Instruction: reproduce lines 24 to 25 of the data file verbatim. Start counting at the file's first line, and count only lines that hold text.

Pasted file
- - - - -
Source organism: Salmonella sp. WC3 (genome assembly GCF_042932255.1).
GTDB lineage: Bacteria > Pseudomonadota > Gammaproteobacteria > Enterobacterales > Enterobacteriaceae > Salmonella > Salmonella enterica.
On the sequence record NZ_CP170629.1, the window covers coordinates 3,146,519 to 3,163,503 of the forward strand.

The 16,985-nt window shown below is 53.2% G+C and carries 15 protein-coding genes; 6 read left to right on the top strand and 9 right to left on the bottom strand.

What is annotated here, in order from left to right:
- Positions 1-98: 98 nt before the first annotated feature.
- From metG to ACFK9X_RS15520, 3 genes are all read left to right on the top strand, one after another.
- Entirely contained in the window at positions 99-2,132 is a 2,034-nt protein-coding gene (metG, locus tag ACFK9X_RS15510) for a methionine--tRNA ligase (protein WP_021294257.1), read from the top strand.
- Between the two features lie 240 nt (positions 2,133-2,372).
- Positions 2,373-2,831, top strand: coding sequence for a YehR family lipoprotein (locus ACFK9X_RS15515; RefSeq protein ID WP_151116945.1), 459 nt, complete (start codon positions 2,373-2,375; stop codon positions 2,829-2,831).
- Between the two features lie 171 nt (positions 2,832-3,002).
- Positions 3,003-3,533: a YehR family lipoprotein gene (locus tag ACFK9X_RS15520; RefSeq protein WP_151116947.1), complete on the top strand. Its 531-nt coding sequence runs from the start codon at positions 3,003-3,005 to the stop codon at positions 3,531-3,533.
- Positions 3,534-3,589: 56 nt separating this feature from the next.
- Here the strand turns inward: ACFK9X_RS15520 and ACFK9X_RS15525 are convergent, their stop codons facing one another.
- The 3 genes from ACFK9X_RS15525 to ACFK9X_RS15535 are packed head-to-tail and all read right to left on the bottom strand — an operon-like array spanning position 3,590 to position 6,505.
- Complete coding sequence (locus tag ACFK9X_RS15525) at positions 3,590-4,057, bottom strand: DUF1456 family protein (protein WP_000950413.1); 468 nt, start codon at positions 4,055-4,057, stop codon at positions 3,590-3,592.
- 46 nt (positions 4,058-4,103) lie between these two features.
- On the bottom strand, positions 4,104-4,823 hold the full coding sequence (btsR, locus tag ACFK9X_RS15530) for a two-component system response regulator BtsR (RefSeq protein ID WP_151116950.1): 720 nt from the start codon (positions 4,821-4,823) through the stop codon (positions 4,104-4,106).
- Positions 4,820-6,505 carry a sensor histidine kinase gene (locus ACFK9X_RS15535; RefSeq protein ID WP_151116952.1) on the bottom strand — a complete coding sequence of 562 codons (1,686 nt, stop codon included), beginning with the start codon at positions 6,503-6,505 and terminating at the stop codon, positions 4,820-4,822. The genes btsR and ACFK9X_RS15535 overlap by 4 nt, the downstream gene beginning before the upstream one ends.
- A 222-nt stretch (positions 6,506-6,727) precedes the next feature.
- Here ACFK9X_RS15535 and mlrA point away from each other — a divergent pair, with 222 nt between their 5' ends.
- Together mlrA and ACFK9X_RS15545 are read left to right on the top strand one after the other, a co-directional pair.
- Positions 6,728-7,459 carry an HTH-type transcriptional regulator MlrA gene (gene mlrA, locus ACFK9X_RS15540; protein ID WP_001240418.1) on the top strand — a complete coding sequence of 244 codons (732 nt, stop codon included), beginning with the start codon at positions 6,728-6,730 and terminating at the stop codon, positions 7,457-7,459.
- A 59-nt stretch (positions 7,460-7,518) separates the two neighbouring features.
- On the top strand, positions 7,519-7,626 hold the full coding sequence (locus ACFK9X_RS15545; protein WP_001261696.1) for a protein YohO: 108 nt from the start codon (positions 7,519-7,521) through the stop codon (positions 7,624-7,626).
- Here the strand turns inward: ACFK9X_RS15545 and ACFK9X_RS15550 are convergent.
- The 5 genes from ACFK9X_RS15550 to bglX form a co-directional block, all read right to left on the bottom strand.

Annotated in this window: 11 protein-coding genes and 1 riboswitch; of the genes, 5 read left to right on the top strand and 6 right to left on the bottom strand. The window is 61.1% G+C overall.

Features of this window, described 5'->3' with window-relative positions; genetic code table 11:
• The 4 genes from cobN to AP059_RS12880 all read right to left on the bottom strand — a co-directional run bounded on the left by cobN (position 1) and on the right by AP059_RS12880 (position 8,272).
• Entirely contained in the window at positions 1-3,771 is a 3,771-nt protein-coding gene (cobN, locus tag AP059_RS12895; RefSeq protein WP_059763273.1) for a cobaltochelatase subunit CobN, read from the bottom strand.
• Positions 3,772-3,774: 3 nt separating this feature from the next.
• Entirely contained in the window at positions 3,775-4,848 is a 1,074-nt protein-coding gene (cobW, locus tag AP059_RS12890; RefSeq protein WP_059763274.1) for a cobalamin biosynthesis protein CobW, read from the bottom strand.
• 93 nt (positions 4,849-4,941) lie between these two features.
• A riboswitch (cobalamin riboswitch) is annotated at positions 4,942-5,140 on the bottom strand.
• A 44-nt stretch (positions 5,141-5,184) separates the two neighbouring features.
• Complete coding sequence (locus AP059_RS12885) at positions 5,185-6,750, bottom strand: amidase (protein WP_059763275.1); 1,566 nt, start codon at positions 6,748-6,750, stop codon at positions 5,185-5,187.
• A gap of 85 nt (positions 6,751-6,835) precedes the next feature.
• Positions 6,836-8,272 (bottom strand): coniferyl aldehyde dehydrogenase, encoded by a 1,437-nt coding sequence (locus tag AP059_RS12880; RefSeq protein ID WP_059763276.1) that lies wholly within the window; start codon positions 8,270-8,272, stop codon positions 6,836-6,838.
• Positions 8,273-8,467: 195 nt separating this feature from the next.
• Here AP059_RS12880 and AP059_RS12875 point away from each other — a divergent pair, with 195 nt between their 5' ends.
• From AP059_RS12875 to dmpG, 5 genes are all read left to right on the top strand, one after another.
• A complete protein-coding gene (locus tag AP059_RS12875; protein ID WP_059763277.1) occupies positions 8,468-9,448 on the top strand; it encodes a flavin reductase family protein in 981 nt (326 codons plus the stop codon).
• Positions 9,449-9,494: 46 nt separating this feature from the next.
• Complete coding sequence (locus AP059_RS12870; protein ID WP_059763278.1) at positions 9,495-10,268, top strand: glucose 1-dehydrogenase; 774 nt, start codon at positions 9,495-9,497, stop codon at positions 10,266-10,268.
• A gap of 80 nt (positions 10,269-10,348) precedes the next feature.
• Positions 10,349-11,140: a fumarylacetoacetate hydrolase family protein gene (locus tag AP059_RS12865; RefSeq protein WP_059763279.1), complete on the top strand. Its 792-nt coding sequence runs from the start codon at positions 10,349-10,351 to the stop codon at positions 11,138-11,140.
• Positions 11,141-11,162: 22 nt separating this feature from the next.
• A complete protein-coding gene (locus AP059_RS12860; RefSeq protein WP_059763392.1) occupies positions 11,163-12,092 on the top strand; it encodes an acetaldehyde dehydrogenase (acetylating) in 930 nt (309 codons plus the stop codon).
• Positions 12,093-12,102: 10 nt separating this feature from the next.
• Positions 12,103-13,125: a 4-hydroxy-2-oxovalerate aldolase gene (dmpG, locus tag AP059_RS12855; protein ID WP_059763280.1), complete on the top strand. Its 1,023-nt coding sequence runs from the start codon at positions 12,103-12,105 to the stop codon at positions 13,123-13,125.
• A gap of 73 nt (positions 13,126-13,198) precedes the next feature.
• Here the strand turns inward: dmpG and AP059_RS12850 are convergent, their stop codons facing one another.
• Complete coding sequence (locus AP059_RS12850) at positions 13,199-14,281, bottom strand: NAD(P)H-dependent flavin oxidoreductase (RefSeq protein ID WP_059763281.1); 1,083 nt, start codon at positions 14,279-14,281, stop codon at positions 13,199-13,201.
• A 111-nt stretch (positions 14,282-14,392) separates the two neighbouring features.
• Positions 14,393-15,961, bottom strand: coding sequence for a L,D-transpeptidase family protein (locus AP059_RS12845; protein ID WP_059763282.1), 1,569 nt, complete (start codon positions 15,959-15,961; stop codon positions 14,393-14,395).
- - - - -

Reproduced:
- A 59-nt stretch (positions 7,460-7,518) separates the two neighbouring features.
- On the top strand, positions 7,519-7,626 hold the full coding sequence (locus ACFK9X_RS15545; protein WP_001261696.1) for a protein YohO: 108 nt from the start codon (positions 7,519-7,521) through the stop codon (positions 7,624-7,626).